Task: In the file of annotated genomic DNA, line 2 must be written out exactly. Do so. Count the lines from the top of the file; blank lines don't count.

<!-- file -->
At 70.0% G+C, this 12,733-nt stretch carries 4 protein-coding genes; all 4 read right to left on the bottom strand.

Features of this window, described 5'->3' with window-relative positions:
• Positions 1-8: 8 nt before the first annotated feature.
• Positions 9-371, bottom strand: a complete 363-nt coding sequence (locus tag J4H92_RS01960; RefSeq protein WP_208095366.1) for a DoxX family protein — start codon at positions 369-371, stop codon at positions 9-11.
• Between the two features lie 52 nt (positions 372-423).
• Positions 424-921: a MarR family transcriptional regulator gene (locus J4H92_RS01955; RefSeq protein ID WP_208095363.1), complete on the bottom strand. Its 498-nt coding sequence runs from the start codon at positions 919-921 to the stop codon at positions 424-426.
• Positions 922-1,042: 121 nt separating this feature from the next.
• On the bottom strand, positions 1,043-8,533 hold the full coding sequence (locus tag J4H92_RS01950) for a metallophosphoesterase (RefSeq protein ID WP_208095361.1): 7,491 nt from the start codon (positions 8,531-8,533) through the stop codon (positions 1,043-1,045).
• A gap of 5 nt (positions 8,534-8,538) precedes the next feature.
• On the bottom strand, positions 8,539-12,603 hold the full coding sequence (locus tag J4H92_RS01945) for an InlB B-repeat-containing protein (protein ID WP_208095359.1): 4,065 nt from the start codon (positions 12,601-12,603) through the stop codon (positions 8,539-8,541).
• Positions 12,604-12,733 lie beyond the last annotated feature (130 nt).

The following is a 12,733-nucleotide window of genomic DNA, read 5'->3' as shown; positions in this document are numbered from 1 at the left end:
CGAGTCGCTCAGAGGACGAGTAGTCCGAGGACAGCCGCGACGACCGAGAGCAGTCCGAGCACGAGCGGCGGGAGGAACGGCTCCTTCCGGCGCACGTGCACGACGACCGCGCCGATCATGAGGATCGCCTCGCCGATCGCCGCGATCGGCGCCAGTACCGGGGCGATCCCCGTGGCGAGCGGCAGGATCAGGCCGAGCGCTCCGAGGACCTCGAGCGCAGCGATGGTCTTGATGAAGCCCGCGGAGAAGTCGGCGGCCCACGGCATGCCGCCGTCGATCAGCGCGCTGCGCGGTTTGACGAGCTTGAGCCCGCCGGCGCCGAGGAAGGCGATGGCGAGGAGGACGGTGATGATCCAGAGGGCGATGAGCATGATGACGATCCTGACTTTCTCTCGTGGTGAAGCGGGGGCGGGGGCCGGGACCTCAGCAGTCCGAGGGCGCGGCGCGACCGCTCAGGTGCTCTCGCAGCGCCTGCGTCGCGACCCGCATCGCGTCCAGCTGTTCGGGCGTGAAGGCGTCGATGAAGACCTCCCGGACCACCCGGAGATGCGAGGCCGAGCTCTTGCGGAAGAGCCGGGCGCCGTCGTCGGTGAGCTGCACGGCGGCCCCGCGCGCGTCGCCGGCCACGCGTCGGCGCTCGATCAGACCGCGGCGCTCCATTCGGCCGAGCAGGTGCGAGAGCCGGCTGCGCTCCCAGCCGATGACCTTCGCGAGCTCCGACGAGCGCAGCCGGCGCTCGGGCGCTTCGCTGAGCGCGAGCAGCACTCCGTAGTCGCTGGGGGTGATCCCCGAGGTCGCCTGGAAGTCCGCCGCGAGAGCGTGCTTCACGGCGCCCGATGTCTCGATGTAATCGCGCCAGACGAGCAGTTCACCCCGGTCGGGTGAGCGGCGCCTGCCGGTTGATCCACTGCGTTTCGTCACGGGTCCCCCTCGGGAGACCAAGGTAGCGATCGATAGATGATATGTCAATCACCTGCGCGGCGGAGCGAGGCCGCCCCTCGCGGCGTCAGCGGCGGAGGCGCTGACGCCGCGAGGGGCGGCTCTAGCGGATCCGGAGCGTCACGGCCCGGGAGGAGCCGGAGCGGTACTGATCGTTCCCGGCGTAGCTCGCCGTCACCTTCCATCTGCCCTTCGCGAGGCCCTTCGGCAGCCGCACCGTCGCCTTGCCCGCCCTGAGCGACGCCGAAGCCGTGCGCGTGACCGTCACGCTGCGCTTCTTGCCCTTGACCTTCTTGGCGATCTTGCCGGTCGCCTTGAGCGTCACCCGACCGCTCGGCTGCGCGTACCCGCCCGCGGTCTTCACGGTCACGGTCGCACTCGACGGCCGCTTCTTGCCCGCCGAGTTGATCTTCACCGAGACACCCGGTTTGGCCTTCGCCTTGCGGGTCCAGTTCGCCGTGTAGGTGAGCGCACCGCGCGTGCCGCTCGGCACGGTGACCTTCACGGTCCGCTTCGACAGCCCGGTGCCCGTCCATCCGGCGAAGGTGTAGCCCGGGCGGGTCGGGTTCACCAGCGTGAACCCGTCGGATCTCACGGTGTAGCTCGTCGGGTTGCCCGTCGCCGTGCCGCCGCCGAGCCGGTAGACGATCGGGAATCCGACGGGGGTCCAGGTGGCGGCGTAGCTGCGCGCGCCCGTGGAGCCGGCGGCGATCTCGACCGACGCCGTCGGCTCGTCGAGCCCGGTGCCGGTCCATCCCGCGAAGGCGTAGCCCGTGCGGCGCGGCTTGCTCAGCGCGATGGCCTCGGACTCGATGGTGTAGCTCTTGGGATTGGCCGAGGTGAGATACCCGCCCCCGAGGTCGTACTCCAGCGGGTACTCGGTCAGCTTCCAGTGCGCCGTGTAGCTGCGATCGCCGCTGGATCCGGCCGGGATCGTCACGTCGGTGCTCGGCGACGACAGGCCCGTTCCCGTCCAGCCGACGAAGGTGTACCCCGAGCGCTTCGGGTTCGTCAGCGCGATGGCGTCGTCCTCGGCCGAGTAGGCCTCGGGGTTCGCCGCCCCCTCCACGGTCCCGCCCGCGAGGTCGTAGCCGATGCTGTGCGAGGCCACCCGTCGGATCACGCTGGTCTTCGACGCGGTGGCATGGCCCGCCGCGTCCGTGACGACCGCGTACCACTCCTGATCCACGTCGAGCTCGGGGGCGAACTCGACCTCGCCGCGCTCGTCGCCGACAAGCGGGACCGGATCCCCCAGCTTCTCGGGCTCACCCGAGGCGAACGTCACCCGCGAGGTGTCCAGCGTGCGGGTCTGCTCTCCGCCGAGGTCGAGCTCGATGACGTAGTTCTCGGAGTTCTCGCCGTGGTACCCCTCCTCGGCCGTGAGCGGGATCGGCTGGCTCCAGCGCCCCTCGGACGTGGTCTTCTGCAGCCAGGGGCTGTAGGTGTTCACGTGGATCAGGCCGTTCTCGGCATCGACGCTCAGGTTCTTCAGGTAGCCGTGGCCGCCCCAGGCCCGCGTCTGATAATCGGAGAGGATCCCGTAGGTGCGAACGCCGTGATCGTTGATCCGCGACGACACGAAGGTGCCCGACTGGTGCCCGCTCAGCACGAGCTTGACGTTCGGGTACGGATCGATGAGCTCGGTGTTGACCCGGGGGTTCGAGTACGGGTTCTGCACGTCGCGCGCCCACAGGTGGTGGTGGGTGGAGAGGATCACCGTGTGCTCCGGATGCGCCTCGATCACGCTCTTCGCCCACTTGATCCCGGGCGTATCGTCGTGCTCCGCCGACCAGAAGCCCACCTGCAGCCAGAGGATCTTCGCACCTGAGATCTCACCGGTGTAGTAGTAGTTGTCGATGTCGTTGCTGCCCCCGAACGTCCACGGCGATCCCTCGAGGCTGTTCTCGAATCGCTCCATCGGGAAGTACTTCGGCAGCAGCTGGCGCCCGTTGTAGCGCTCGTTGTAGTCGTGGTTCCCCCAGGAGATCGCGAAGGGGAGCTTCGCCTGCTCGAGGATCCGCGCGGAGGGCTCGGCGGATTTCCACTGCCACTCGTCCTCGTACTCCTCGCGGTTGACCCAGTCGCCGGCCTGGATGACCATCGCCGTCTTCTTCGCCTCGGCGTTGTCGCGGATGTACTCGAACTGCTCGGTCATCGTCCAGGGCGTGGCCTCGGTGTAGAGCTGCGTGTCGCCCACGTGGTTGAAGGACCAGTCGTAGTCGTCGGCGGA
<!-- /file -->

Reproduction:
Features of this window, described 5'->3' with window-relative positions: